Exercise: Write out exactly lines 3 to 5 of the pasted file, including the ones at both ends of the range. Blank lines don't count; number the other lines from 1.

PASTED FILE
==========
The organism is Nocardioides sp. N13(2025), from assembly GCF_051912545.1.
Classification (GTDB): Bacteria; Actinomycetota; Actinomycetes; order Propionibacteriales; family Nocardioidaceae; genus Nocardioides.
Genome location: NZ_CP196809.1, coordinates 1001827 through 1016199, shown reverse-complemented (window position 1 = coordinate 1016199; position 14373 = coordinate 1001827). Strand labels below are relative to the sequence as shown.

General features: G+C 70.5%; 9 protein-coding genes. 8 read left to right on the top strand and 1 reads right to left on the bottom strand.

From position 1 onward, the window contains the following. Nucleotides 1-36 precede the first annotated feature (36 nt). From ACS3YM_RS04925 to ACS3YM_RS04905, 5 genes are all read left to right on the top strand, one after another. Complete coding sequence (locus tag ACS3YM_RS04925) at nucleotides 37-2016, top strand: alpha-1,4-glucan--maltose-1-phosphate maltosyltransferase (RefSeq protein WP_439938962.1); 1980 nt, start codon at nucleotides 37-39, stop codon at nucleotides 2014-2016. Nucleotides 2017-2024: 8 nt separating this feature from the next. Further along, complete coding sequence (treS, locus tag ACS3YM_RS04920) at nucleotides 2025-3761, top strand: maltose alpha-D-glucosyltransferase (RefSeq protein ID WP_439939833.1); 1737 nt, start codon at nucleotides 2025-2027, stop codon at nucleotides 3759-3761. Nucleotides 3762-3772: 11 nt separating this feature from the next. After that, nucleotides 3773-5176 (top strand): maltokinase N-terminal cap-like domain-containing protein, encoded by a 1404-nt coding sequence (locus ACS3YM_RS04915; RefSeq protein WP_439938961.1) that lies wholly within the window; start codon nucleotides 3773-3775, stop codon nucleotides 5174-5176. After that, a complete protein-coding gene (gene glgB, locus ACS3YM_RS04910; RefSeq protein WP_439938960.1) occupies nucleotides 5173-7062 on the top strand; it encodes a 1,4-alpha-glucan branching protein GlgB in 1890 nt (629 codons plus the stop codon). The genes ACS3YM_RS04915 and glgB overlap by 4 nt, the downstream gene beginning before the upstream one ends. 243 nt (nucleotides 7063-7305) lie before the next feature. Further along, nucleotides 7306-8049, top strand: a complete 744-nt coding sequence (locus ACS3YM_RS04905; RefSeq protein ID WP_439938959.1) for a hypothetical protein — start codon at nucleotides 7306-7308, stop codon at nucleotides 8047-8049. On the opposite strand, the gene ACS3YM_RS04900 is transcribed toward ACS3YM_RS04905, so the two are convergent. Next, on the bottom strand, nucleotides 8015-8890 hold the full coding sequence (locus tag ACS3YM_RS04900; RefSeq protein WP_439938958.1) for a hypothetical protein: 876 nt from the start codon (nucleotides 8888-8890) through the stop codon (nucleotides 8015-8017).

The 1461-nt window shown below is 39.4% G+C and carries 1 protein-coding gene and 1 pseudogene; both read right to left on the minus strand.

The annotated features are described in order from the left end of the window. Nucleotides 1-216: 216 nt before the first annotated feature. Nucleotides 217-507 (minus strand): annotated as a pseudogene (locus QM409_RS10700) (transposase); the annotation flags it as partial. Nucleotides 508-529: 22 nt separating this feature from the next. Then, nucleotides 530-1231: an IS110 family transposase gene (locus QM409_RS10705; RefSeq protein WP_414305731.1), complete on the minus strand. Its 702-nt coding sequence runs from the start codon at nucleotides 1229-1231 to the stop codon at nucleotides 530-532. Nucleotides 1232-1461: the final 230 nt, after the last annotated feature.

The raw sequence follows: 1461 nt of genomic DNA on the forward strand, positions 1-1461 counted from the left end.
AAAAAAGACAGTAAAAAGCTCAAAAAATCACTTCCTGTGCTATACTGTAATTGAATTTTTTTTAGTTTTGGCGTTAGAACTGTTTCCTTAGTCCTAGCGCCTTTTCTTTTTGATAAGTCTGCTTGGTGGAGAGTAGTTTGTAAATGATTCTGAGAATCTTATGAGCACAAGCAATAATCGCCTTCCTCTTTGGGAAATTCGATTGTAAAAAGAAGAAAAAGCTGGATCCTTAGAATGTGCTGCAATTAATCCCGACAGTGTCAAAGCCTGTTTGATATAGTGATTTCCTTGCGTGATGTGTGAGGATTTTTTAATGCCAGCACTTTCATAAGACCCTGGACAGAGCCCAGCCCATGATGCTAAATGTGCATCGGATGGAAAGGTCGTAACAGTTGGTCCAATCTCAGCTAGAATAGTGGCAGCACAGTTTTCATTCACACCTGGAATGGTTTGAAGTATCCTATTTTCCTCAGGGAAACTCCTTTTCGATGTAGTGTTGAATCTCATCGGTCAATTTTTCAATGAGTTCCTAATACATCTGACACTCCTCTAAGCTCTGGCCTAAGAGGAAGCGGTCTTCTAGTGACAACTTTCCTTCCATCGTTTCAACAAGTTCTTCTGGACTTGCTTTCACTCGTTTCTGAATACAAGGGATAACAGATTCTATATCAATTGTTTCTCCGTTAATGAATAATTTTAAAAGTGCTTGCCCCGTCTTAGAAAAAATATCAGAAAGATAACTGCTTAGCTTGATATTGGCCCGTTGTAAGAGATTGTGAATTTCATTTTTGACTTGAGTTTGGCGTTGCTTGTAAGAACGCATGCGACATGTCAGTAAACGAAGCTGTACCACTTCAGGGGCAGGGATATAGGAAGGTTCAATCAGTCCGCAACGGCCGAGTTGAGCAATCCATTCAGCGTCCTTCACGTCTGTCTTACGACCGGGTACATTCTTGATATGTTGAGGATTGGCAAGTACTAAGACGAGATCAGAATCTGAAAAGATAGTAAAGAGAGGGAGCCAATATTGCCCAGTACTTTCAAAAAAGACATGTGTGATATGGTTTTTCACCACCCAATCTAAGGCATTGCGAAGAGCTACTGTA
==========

Genome location: NZ_CP196809.1, coordinates 1001827 through 1016199, shown reverse-complemented (window position 1 = coordinate 1016199; position 14373 = coordinate 1001827). Strand labels below are relative to the sequence as shown.

General features: G+C 70.5%; 9 protein-coding genes. 8 read left to right on the top strand and 1 reads right to left on the bottom strand.

From position 1 onward, the window contains the following. Nucleotides 1-36 precede the first annotated feature (36 nt). From ACS3YM_RS04925 to ACS3YM_RS04905, 5 genes are all read left to right on the top strand, one after another. Complete coding sequence (locus tag ACS3YM_RS04925) at nucleotides 37-2016, top strand: alpha-1,4-glucan--maltose-1-phosphate maltosyltransferase (RefSeq protein WP_439938962.1); 1980 nt, start codon at nucleotides 37-39, stop codon at nucleotides 2014-2016. Nucleotides 2017-2024: 8 nt separating this feature from the next. Further along, complete coding sequence (treS, locus tag ACS3YM_RS04920) at nucleotides 2025-3761, top strand: maltose alpha-D-glucosyltransferase (RefSeq protein ID WP_439939833.1); 1737 nt, start codon at nucleotides 2025-2027, stop codon at nucleotides 3759-3761. Nucleotides 3762-3772: 11 nt separating this feature from the next. After that, nucleotides 3773-5176 (top strand): maltokinase N-terminal cap-like domain-containing protein, encoded by a 1404-nt coding sequence (locus ACS3YM_RS04915; RefSeq protein WP_439938961.1) that lies wholly within the window; start codon nucleotides 3773-3775, stop codon nucleotides 5174-5176. After that, a complete protein-coding gene (gene glgB, locus ACS3YM_RS04910; RefSeq protein WP_439938960.1) occupies nucleotides 5173-7062 on the top strand; it encodes a 1,4-alpha-glucan branching protein GlgB in 1890 nt (629 codons plus the stop codon). The genes ACS3YM_RS04915 and glgB overlap by 4 nt, the downstream gene beginning before the upstream one ends. 243 nt (nucleotides 7063-7305) lie before the next feature. Further along, nucleotides 7306-8049, top strand: a complete 744-nt coding sequence (locus ACS3YM_RS04905; RefSeq protein ID WP_439938959.1) for a hypothetical protein — start codon at nucleotides 7306-7308, stop codon at nucleotides 8047-8049. On the opposite strand, the gene ACS3YM_RS04900 is transcribed toward ACS3YM_RS04905, so the two are convergent. Next, on the bottom strand, nucleotides 8015-8890 hold the full coding sequence (locus tag ACS3YM_RS04900; RefSeq protein WP_439938958.1) for a hypothetical protein: 876 nt from the start codon (nucleotides 8888-8890) through the stop codon (nucleotides 8015-8017).